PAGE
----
A.D.W.D. Chapter 28: First Dates

  • A few more turns and the roast should be cooked through, Valus thought in amusement as he watched a bundle of damp cloth rotate before the hearth fire in the afterglow of a full stomach and warm shelter. Kaera had wolfed her share of the meal down in half the time and was now hoping that a rotisserie motion would quicken drying her washed clothes. He didn’t bother with his own armor, some dirt on his hardened leathers of the Imperial Legion would only help flesh out the story of his role, though he should look into acid washing a patch for where the dragoncrest insignia of the active duty would go. Sometimes a detail as small as a clean spot from a recently removed crest can make or break a disguise. Wonder if the Dragonborn that founded the empire was as big dick as the current one?

     

    ‘A sea of blood and fire would flood forth from the Fatherland and wash the lands with the screams of the dying.’ Valus knew enough history to know the Dragonborn had been speaking of Tiber Septim, the first emperor of the Imperial Empire with those words. Valus grimaced and checked the straps of the plate armor running down his left arm that was the most recent contraption hiding the stump of his hand. Our ‘noble’ hero may as well be a fucking saint by comparison for only taking a hand.

     

    He chuckled at himself, How far I’ve come; from the street urchin defying the laws of man to the cripple defying the gods and dragons of the land.

     

    Keep surviving the moment and one day you’ll look back and realize you’ve survived the impossible. Surviving the city was their current moment. He’d paid for a few weeks in advance for their room, but he doubted they’d be there even that long. While it would be cheaper to stay at an inn for only the days they needed, the real value was letting Jaree-Ra believe they intended on growing roots. Valus didn’t doubt the lizard’s shadows had already reported the exchange, or that Jaree-Ra would betray any comradery between them and slit his—and Kaera’s—throats in their sleep if he knew the value of what they carried. Tonight would be a game of words, placating suspicions while gathering a feel for the climate of the city. Much had change since he’d last been to Solitude, he’d changed, but he found himself looking forward to the meeting; this was a game he knew how to play.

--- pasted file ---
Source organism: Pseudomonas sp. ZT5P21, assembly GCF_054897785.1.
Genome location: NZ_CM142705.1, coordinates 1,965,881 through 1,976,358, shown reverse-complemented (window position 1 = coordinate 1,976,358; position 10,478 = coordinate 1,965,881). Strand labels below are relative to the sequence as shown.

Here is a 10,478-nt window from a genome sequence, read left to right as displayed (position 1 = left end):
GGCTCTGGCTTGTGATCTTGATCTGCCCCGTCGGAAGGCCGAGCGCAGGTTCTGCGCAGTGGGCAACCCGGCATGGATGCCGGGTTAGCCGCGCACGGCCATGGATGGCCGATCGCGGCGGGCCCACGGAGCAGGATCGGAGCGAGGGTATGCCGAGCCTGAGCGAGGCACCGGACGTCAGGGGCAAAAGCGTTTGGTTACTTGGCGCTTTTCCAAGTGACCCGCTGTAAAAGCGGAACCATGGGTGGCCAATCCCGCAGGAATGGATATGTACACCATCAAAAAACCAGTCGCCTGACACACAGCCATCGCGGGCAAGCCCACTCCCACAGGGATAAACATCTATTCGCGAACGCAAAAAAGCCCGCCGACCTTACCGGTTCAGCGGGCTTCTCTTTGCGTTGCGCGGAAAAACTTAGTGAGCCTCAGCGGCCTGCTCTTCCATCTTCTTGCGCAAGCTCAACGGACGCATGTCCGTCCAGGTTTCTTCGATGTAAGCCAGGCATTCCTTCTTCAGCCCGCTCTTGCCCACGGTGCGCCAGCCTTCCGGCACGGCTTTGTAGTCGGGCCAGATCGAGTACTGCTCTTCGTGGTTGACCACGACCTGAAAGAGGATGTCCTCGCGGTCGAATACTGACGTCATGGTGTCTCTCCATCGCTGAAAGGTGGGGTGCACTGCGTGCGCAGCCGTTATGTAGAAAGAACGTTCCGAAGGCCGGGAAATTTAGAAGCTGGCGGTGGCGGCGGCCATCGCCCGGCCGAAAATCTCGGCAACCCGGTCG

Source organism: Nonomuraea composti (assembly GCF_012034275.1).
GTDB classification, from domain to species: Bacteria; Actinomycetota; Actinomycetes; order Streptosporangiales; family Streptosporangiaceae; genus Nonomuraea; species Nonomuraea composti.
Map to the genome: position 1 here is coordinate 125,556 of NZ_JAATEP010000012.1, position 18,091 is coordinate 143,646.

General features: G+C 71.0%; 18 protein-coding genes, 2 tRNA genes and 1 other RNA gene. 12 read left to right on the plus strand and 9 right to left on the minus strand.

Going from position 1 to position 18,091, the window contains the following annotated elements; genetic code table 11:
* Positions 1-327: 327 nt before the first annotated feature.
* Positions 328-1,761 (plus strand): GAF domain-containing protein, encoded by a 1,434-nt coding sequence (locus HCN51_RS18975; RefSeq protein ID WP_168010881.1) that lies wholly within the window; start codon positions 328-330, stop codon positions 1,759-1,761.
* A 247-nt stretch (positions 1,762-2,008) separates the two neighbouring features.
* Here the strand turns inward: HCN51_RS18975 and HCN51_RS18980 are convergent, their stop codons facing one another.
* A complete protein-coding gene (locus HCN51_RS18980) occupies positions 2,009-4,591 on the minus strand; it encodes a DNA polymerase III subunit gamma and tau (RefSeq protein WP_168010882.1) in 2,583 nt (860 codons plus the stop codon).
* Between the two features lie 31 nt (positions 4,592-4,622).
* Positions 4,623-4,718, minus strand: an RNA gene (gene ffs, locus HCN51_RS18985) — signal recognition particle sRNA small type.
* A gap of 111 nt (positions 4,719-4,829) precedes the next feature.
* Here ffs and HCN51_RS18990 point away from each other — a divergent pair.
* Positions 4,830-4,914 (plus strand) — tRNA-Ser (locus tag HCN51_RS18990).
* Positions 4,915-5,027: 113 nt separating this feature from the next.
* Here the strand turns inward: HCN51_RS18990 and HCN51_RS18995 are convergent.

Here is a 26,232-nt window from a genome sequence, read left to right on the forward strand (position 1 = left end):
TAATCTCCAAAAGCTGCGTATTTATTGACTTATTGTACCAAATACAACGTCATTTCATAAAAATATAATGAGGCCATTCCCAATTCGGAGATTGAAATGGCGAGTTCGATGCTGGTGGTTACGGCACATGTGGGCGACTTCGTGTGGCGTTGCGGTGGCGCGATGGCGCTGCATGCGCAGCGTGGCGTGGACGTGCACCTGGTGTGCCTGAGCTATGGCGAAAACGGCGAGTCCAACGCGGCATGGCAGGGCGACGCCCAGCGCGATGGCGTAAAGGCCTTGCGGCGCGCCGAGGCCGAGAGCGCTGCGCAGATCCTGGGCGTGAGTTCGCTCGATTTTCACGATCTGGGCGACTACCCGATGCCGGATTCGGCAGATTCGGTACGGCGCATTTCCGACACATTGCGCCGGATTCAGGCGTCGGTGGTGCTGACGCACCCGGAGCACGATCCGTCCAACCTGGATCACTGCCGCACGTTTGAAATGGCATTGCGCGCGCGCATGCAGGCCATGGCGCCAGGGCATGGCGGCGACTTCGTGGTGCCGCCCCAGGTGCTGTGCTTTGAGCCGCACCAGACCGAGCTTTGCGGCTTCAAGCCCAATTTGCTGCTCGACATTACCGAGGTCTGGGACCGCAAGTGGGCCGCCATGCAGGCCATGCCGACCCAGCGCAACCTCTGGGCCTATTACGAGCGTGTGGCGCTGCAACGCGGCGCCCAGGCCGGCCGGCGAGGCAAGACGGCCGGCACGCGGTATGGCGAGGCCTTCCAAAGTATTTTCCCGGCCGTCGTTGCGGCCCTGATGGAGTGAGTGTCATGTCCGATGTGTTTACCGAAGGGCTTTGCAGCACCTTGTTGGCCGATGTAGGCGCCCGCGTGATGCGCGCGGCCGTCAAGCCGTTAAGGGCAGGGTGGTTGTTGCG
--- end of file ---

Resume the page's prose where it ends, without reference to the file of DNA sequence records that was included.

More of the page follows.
Steam still rose from the damp cloth of the girl slowly spinning before the fire. She looked far less certain of the night ahead of her. With each pass by the front door, she checked the fading light seeping through a gap in the frame. He had no idea how the lad she was waiting for landed managing property at such a young age, especially with how terrible at negotiating he’d been, not that Skyrim was known for its shrewdness. Whether it was due to inherent Nord-ism or just the lack of experience didn’t matter; the boy wasn’t likely to question their deal later, even if he realized the house’s true value with how he had eyes for Kaera.

     

    Now Kaera was a problem he had no clue how to deal with. How had he even ended up here? If anyone had asked him even a week ago if he thought he’d be playing matchmaker to teens, he’d have laughed in their face… then stolen their coin purse, but they had both been so awkward at first sight he couldn’t resist giving them a push together.